Actress Lake Bell is a mama to two healthy children, daughter Nova and son Ozgood, and she recently (and bravely) shared how her birth experiences were not what she thought they would be. On the latest episode of Dax Shepard's podcast, Armchair Expert, she opened up about her two home births.

Lake describes the first experience, when she gave birth to her daughter, as very intense—her daughter had the umbilical cord wrapped around her neck, and the actress' midwife needed to give her "three lifesaving breaths." Ultimately, her daughter was fine and Lake found her home birth to be an incredibly empowering experience.

And so she decided to try home birth again when she became pregnant for the second time and it was another challenging experience. "The same thing happened, I was at home and he had the cord wrapped around and he was on my chest. He was not coming to," Lake shared with her Bless This Mess co-star during her podcast appearance.

She goes on to explain that paramedics rushed to the scene and cut the umbilical cord before Lake received more unsettling news: She'd have to be taken to the hospital and induced to deliver her placenta.

"I was looking at my phone as they were sewing me up and I get a little video from [my husband] Scott [Campbell]: little Ozzy just barely taking breaths with the oxygen mask and I just passed out. Because I was like, 'He's alive,' and then I just passed out," Bell says of her son, who spend time in the NICU. "He was hypoxic, he was without oxygen for longer than the four minutes.…We were told that he could [have] cerebral palsy or never walk or talk. That was our reality."

Luckily, Ozgood is a healthy, thriving boy (he even walked at just 9 months old!).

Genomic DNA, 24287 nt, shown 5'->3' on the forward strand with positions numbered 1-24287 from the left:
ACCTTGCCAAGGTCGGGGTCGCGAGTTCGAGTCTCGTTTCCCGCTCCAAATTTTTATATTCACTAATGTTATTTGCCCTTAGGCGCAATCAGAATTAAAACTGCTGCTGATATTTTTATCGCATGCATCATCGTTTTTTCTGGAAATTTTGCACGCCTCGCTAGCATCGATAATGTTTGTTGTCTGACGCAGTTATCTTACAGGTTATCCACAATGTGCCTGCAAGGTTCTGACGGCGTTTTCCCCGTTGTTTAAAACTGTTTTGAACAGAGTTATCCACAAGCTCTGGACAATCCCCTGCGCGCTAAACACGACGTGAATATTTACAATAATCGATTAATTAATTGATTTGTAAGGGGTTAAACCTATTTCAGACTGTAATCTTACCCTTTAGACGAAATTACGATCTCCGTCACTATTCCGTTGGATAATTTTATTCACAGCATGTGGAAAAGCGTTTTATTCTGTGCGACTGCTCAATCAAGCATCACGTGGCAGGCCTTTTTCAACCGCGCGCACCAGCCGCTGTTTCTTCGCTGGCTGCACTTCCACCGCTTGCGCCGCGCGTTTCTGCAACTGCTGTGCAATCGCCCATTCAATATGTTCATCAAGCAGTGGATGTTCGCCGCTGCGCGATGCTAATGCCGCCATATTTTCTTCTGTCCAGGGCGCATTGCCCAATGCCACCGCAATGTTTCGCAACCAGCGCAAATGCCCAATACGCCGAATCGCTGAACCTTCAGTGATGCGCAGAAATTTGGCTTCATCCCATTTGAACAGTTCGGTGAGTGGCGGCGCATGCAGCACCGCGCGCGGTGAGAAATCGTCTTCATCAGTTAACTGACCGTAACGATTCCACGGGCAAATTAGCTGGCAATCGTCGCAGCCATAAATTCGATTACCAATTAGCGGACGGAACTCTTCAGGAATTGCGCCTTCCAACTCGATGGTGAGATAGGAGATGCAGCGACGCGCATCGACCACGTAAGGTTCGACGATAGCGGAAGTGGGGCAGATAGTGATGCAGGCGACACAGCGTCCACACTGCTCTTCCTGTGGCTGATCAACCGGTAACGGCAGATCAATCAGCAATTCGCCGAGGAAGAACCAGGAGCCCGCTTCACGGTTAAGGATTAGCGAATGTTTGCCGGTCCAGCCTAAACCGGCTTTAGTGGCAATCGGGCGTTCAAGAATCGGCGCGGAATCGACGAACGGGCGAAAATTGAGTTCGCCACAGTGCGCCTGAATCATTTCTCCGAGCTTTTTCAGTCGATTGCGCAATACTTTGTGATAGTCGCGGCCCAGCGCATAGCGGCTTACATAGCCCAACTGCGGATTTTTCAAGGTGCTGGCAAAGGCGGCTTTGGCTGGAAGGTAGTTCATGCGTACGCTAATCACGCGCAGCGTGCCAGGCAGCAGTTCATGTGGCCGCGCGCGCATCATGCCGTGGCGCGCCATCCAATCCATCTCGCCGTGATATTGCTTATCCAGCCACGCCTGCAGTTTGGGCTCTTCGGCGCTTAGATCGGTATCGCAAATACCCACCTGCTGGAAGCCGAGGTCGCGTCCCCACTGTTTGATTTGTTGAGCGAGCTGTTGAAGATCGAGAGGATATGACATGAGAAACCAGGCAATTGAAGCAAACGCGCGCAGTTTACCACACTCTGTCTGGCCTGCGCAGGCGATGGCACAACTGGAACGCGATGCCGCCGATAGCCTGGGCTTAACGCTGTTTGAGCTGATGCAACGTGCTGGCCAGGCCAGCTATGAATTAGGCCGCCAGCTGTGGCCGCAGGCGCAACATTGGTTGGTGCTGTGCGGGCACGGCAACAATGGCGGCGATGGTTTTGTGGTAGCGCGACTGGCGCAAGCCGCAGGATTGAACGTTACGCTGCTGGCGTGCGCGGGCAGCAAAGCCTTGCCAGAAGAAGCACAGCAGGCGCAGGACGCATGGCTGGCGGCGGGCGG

Bell says that she grappled with some guilt over her decision to have a home birth in the aftermath of this experience—though, to be clear, the choice to have a home birth is a valid one.

According to Motherly's Digital Education Editor Diana Spalding, a nurse and midwife, "Home births are a wonderful option for women with low-risk pregnancies, who want to have low intervention births in the comfort of their own home. The American College of Obestricians and Gynecologists states that while they believe hospitals and in-hospital birthing centers to be the safest place to have a baby, women should be supported when they choose home birth in the presence of 'a certified nurse-midwife, certified midwife or midwife whose education and licensure meet International Confederation of Midwives' Global Standards for Midwifery Education.'"

Spalding continues: "The American College of Nurse-Midwives (ACNM) and the Midwives Alliance of North America (MANA) recognize home births as a safe options for low-risk women. If you are considering a home birth, a bit of research is involved. Reach out to local home birth midwives to have in-depth conversations about your specific scenario. And don't forget to contact your insurance company—it's not always covered."

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